Thursday, 3 February 2005

Beowulf, adapted by David Malikoff, Feb 3, 2005

Beowulf adapted by David Malikoff
 Trades Hall,  February 3 to 19, 2005
Reviewer: Kate Herbert on Feb 3, 2005

There is a richness of style in David Malikoff's adaptation of Beowulf, the Old English poem.

Malikoff, using a blend of several translations of the original text, narrates and enacts the story of Beowulf, the mighty warrior of Geatland who journeys across the sea to kill the monster, Grendel, that terrorises the Danes.

Single-handedly, he wrests the arm from the fiendish Grendel who subsequently dies. Beowulf is then pitted against Grendel's vengeful and monstrous mother whom he beheads in her own underwater lair.

The warmth and rich texture of Malikoff's voice lends great range to the tale and colours the panoply of mythic characters he portrays.

Paul Plunkett directs Malikoff imaginatively. Simple physical shifts and variations in vocal quality and accent conjure each character and define their differences.

Beowulf stands erect and regal with a deeply resonant voice. The ancient King Hrothgar (OK) of Denmark, is a frail old man and Hrothgar's best warrior is a taunting drunk.

The stage is peopled with characters both human and monstrous.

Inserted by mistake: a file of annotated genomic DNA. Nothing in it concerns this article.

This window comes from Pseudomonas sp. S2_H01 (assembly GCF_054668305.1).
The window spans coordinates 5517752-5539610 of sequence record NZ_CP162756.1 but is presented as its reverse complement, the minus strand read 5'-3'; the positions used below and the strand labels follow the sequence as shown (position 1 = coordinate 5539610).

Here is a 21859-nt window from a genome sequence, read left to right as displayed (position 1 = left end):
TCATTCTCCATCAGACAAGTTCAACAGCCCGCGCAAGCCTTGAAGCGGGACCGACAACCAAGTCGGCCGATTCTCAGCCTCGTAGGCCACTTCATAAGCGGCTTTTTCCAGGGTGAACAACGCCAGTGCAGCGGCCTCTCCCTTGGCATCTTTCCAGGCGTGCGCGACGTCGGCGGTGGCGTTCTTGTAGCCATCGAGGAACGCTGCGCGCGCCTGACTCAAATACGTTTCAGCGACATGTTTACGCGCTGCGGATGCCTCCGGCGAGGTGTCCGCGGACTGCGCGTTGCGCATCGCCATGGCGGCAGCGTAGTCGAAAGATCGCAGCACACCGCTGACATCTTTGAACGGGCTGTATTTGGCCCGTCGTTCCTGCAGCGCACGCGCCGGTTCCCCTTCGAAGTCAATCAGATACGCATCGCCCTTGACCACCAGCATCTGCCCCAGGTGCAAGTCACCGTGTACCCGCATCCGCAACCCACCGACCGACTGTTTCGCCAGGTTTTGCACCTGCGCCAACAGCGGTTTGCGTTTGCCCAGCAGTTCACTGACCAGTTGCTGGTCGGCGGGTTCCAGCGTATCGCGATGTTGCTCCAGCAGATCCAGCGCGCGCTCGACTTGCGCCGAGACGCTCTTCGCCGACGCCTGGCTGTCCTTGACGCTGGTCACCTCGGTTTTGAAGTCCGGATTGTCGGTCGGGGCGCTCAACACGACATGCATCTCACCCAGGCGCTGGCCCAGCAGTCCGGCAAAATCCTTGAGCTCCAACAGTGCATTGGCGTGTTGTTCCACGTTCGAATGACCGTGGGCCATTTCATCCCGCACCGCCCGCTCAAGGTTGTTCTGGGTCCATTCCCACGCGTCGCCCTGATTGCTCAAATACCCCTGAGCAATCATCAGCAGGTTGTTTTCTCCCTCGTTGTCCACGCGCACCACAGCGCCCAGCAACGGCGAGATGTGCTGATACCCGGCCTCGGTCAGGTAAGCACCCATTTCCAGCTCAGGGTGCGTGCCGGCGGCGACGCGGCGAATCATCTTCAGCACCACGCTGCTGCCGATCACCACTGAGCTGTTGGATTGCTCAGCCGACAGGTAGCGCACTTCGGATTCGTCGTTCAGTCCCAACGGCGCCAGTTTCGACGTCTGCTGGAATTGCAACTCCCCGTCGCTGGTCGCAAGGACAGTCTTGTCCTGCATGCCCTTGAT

A wide upstage screen of wood and canvas houses three painted images: cliffs, a portrait of a King and a huge sword. (Linda Martin) The design (Malikoff)  is simple but creates complex moods and locations.

Differing levels are created by one small, low rostrum downstage and a banquet-like table and benches upstage.

The lighting (Paul Plunkett, David Byrnes) is evocative. Multiple floor lights create eerie atmosphere and deep shadows. The screens are lit from behind and the table from below to dramatic effect.

This poem is a masterpiece of its time that still holds an audience enthralled. The interpolated fragments of the original text echo with the lyrical tones of the Germanic-sounding Old English.

Some may recognise the sounds as the language spoken by the Elves in the Lord of the Rings. Indeed, Tolkien was a translator of Beowulf into modern English language.

Malikoff is a charming, skilful and relaxed performer who takes us on a mystical and mythical journey through the chambers, dungeons and banquet halls of Old Herot, the home of the Danish King.

The story resounds with the sagas about heroes and laments the death and dearth of warriors with spirit and courage to lead their people against evil.

It is an epic tale told by one man in many voices.

By Kate Herbert

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